Political and Environmental Framework
The EU is currently home to roughly 700 million people. However, despite the fact that the European population is expected to decrease by 2050, there is an enormous demand for energy in the continent. Nevertheless, it is not only demographic factors that have influenced this rush for energy supply in the recent years, but also political and environmental causes are now at stake.
After the annexation of Crimea by Moscow, early in 2014, the EU reacted with sanctions towards Russia, which has resulted in a somewhat cold climate between the two blocs. However, this became a problem for the EU, which is highly dependent on Russian gas, giving Putin a big trump card in this iron-arm game. Hence, the urgent need for diversifying Europe’s energy suppliers and making the most out of the energetic resources Europe has in its territory, such as wind, sun and hydropower.
With regards to this matter, some voices are more optimistic than others. In May 2015, Dalibor Rohac wrote in the Financial Times that “the EU will not secure energy independence without also increasing the absolute supply of energy on the continent. Trying to achieve this only through renewables is unrealistic” he argued.
After the fruitful Paris talks in December 2015, it was globally agreed that several measures must be implemented; in order to protect the sustainability and biodiversity of our planet, a transition from fossil fuels to clean energy is mandatory.
The European Commission has recently announced that "the [Paris] Agreement will open for signatures on 22 April 2016 in New York, and enter into force when at least 55 Parties representing at least 55% of global emissions have ratified." However, oil giant BP has recently published its annual energy outlook calling on oil and gas as future energy resources. Will the first-ever universal, legally binding global climate pact be compromised?
What are the EU's targeted policies?
Commissioner and Vice President Maroš Šefčović considered the yearone and went on to say that 2016 would be the year of legislation. Therefore, political measures were on the table ahead of the Paris Summit and more initiatives are currently being debated. To begin with, the EU is debating the best way to implement the Emissions Trade System (ETS) across Member States as well as the circular economy, which aims to reduce greenhouse gas emissions and better manage waste in Europe, improving recycling processes across the continent. This is a step of extreme importance if we take into consideration the tonnes and tonnes of accumulated garbage produced by population every year. The solution, along with an increase in social awareness calling on less consumerism, is definitely covering the whole cycle from production and consumption to waste management and the market for secondary raw materials.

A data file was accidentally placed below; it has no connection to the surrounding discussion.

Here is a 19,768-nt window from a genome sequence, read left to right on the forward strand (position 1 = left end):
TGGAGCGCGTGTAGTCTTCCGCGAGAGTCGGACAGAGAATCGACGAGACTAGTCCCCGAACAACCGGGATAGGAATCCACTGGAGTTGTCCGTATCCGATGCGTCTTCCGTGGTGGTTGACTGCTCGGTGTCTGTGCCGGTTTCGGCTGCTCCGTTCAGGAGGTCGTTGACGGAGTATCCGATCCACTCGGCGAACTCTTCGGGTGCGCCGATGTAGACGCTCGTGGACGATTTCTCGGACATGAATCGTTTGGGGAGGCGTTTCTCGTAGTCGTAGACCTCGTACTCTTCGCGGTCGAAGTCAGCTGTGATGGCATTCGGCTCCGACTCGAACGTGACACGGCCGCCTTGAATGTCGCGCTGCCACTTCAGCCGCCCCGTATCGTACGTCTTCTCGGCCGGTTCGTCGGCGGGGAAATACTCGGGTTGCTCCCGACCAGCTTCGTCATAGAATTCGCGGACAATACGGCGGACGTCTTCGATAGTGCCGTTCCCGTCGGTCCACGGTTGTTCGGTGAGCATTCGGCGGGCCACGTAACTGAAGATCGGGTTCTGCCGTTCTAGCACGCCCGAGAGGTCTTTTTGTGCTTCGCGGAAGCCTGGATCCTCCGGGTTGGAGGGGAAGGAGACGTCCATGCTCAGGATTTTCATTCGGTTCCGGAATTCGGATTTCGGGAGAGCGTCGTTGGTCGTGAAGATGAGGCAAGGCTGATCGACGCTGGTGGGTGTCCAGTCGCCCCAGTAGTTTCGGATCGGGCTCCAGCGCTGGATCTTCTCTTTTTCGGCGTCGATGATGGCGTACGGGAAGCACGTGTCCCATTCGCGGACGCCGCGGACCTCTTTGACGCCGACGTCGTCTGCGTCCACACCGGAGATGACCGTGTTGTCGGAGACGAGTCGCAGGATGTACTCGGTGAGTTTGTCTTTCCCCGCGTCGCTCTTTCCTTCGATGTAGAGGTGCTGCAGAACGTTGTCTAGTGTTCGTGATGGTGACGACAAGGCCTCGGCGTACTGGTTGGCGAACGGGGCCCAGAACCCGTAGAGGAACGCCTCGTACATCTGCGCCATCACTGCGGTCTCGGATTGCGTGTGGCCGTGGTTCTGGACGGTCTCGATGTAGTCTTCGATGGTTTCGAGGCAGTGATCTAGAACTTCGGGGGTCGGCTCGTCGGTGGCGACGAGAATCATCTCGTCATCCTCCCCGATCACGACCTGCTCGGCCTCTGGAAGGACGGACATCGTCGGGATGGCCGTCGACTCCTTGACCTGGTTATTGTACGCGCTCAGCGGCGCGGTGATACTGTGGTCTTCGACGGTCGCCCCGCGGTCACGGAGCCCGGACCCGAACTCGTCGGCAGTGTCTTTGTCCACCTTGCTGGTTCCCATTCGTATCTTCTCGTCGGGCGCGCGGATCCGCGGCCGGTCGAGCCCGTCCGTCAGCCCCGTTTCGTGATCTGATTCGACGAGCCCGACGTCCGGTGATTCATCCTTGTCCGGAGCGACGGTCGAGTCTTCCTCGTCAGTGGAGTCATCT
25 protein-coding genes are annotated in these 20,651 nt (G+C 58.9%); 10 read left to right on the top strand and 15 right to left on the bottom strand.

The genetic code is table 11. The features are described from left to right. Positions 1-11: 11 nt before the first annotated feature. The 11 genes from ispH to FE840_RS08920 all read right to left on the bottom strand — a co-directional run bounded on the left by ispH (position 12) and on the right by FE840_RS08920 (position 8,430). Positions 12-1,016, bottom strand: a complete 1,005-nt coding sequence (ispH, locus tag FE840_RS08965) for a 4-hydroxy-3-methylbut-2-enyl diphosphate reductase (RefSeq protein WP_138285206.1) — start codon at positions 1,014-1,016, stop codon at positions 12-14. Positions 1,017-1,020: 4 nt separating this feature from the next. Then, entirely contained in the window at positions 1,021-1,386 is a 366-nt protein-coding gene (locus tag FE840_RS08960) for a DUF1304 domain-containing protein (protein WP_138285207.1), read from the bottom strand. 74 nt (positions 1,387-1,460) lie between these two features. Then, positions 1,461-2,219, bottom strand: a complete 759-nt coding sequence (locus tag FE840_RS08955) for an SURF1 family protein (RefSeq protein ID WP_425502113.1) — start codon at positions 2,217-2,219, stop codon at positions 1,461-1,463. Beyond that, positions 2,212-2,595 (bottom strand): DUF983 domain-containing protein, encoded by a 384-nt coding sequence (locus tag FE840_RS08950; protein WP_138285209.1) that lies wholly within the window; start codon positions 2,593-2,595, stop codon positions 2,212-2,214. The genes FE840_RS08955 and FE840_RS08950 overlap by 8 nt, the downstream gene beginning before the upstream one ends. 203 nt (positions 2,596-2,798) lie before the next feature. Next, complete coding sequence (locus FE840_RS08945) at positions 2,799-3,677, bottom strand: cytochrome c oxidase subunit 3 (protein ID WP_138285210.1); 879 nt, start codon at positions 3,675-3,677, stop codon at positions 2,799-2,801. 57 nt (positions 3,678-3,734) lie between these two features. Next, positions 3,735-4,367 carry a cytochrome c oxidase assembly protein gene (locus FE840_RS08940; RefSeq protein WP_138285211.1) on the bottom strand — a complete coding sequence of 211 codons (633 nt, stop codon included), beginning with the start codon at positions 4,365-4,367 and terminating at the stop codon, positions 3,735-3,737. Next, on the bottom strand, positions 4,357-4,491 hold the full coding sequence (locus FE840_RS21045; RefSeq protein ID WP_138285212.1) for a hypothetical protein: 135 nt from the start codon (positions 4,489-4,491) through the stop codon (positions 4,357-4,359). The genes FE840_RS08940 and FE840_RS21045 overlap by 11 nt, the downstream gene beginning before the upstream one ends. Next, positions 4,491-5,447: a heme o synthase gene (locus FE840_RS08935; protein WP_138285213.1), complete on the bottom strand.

In February 2015, the Commission launched the EU Energy Package, calling on energy security and efficiency in Europe, decarbonising the economy and boosting research, innovation and competitiveness, all in a fully integrated, European energy market. Currently, questions like energy storage and how to integrate renewable energy into the energy system are being debated within EU institutions. Thus, energy efficiency is currently the hot topic in the energy market. Legislation such as energy labelling, ecodesign and energy performance of buildings are being put in place to ensure that the EU will reach its 2020 energy efficiency goal.
Can we really think of a greener planet in the future? In fact, the large-scale deployment ofrenewables needed to meet decarbonisation goals is technically possible. However, the intermittence of these power sources will lead to less predictable power flows; thus the need for energy storage. Some call it the “Third Industrial Revolution” where the empowered energy consumer will be able to decide the future of our planet. The documentary “The Future of Energy” provides a clear and positive overview of what we as individuals can do to contribute to a sustainable future for the next generations.
Going Green: Clean solutions are real
Prior to the COP21 in Paris, MEP Françoise Grossetête called for smart grids as a solution to reduce greenhouse emissions and tackle energy poverty. In fact, the International Energy Agency (IEA) released a study on the environmental impact of smart grids, reaching the optimistic conclusion that some solutions could imply the reduction of greenhouse emissions and positively impact climate change. Moreover, according to the IEA, the share of renewables in Europe’s electricity production will double from the current 13% to 26% by 2030. According to the Energy Post, 2015 was an optimistic year for Europe, which saw an increase in renewables, counting now 29% of total electricity supply coming from renewable energies.
Denmark is the encouraging example, with the world record for wind energy, surpassing its national demand. As for Norway, it represents the best case for electric vehicles in Europe, aiming at 100,000 electric cars by 2020. Nevertheless, differences in electricity generation from region to region still persist, going from 90% fossil fuels in the Middle East, mostly oil and gas, to over 70% renewables in Latin America, mostly hydropower and biomass. In France, for example, close to 70% of electricity is produced by nuclear energy, which it also exports to neighboring Belgium and Germany. On the other hand, countries like Brazil, Uruguay, Paraguay, Norway and Venezuela depend on hydropower for over 80% of their electricity.